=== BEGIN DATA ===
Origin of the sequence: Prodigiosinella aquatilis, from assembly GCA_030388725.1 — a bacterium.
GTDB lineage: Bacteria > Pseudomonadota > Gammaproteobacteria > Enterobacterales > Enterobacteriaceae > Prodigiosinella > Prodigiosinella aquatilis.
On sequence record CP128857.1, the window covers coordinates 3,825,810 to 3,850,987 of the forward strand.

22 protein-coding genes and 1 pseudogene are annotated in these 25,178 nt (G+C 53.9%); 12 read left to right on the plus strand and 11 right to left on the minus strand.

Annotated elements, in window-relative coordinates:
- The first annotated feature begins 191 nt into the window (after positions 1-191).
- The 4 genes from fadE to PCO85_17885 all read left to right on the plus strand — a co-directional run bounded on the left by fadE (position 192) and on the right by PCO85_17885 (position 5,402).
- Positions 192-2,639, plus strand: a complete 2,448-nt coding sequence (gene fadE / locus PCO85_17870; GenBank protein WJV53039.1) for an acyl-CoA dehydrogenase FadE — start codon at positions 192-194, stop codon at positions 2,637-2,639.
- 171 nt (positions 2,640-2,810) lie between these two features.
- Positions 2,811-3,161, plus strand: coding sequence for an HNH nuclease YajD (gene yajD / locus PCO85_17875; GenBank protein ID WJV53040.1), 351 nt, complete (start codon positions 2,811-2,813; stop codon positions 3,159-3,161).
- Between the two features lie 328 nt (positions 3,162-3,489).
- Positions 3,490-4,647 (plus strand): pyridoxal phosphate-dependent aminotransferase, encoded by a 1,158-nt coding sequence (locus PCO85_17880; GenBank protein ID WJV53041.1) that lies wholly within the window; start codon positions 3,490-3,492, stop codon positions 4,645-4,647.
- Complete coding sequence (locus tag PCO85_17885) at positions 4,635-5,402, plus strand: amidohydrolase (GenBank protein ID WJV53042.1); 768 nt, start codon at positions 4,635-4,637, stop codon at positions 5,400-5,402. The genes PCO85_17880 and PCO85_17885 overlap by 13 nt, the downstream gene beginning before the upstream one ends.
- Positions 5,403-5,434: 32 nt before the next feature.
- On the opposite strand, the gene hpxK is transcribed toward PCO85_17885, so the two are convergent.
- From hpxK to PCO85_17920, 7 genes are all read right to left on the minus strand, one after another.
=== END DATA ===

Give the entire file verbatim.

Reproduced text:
Origin of the sequence: Prodigiosinella aquatilis, from assembly GCA_030388725.1 — a bacterium.
GTDB lineage: Bacteria > Pseudomonadota > Gammaproteobacteria > Enterobacterales > Enterobacteriaceae > Prodigiosinella > Prodigiosinella aquatilis.
On sequence record CP128857.1, the window covers coordinates 3,825,810 to 3,850,987 of the forward strand.

22 protein-coding genes and 1 pseudogene are annotated in these 25,178 nt (G+C 53.9%); 12 read left to right on the plus strand and 11 right to left on the minus strand.

Annotated elements, in window-relative coordinates:
- The first annotated feature begins 191 nt into the window (after positions 1-191).
- The 4 genes from fadE to PCO85_17885 all read left to right on the plus strand — a co-directional run bounded on the left by fadE (position 192) and on the right by PCO85_17885 (position 5,402).
- Positions 192-2,639, plus strand: a complete 2,448-nt coding sequence (gene fadE / locus PCO85_17870; GenBank protein WJV53039.1) for an acyl-CoA dehydrogenase FadE — start codon at positions 192-194, stop codon at positions 2,637-2,639.
- 171 nt (positions 2,640-2,810) lie between these two features.
- Positions 2,811-3,161, plus strand: coding sequence for an HNH nuclease YajD (gene yajD / locus PCO85_17875; GenBank protein ID WJV53040.1), 351 nt, complete (start codon positions 2,811-2,813; stop codon positions 3,159-3,161).
- Between the two features lie 328 nt (positions 3,162-3,489).
- Positions 3,490-4,647 (plus strand): pyridoxal phosphate-dependent aminotransferase, encoded by a 1,158-nt coding sequence (locus PCO85_17880; GenBank protein ID WJV53041.1) that lies wholly within the window; start codon positions 3,490-3,492, stop codon positions 4,645-4,647.
- Complete coding sequence (locus tag PCO85_17885) at positions 4,635-5,402, plus strand: amidohydrolase (GenBank protein ID WJV53042.1); 768 nt, start codon at positions 4,635-4,637, stop codon at positions 5,400-5,402. The genes PCO85_17880 and PCO85_17885 overlap by 13 nt, the downstream gene beginning before the upstream one ends.
- Positions 5,403-5,434: 32 nt before the next feature.
- On the opposite strand, the gene hpxK is transcribed toward PCO85_17885, so the two are convergent.
- From hpxK to PCO85_17920, 7 genes are all read right to left on the minus strand, one after another.